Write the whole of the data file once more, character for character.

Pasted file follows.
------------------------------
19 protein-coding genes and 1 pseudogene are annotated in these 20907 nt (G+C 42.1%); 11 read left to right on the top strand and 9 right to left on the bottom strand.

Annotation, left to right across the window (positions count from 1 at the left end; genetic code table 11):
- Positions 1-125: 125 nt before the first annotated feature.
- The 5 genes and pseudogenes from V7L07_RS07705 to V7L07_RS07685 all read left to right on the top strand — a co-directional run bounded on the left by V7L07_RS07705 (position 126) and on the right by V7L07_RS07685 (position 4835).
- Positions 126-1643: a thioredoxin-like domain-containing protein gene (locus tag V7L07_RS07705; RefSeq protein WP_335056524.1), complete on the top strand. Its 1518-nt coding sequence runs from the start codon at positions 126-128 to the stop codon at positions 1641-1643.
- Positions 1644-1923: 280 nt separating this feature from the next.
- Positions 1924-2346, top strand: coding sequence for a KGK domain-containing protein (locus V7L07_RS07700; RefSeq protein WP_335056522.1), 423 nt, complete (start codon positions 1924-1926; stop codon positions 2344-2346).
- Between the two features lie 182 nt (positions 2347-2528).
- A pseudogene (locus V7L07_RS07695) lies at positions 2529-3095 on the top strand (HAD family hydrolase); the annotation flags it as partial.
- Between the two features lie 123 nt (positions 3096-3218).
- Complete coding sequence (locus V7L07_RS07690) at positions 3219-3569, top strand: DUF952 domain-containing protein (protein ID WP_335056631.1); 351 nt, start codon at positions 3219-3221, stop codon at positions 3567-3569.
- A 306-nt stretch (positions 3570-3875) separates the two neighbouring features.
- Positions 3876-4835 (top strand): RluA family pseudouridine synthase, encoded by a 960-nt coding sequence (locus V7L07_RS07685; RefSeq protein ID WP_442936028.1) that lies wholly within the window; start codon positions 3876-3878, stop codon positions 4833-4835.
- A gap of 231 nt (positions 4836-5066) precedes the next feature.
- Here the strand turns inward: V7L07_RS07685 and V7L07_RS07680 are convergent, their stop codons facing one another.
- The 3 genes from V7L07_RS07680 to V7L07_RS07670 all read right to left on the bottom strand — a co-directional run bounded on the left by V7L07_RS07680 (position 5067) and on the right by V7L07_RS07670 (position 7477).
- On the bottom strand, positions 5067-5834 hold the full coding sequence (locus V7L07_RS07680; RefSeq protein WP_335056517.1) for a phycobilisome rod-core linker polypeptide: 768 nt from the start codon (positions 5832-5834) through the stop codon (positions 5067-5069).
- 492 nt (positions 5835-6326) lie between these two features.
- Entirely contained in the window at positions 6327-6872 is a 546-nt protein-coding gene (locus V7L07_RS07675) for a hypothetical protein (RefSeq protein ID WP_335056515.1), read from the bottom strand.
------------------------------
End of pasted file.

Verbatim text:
19 protein-coding genes and 1 pseudogene are annotated in these 20907 nt (G+C 42.1%); 11 read left to right on the top strand and 9 right to left on the bottom strand.

Annotation, left to right across the window (positions count from 1 at the left end; genetic code table 11):
- Positions 1-125: 125 nt before the first annotated feature.
- The 5 genes and pseudogenes from V7L07_RS07705 to V7L07_RS07685 all read left to right on the top strand — a co-directional run bounded on the left by V7L07_RS07705 (position 126) and on the right by V7L07_RS07685 (position 4835).
- Positions 126-1643: a thioredoxin-like domain-containing protein gene (locus tag V7L07_RS07705; RefSeq protein WP_335056524.1), complete on the top strand. Its 1518-nt coding sequence runs from the start codon at positions 126-128 to the stop codon at positions 1641-1643.
- Positions 1644-1923: 280 nt separating this feature from the next.
- Positions 1924-2346, top strand: coding sequence for a KGK domain-containing protein (locus V7L07_RS07700; RefSeq protein WP_335056522.1), 423 nt, complete (start codon positions 1924-1926; stop codon positions 2344-2346).
- Between the two features lie 182 nt (positions 2347-2528).
- A pseudogene (locus V7L07_RS07695) lies at positions 2529-3095 on the top strand (HAD family hydrolase); the annotation flags it as partial.
- Between the two features lie 123 nt (positions 3096-3218).
- Complete coding sequence (locus V7L07_RS07690) at positions 3219-3569, top strand: DUF952 domain-containing protein (protein ID WP_335056631.1); 351 nt, start codon at positions 3219-3221, stop codon at positions 3567-3569.
- A 306-nt stretch (positions 3570-3875) separates the two neighbouring features.
- Positions 3876-4835 (top strand): RluA family pseudouridine synthase, encoded by a 960-nt coding sequence (locus V7L07_RS07685; RefSeq protein ID WP_442936028.1) that lies wholly within the window; start codon positions 3876-3878, stop codon positions 4833-4835.
- A gap of 231 nt (positions 4836-5066) precedes the next feature.
- Here the strand turns inward: V7L07_RS07685 and V7L07_RS07680 are convergent, their stop codons facing one another.
- The 3 genes from V7L07_RS07680 to V7L07_RS07670 all read right to left on the bottom strand — a co-directional run bounded on the left by V7L07_RS07680 (position 5067) and on the right by V7L07_RS07670 (position 7477).
- On the bottom strand, positions 5067-5834 hold the full coding sequence (locus V7L07_RS07680; RefSeq protein WP_335056517.1) for a phycobilisome rod-core linker polypeptide: 768 nt from the start codon (positions 5832-5834) through the stop codon (positions 5067-5069).
- 492 nt (positions 5835-6326) lie between these two features.
- Entirely contained in the window at positions 6327-6872 is a 546-nt protein-coding gene (locus V7L07_RS07675) for a hypothetical protein (RefSeq protein ID WP_335056515.1), read from the bottom strand.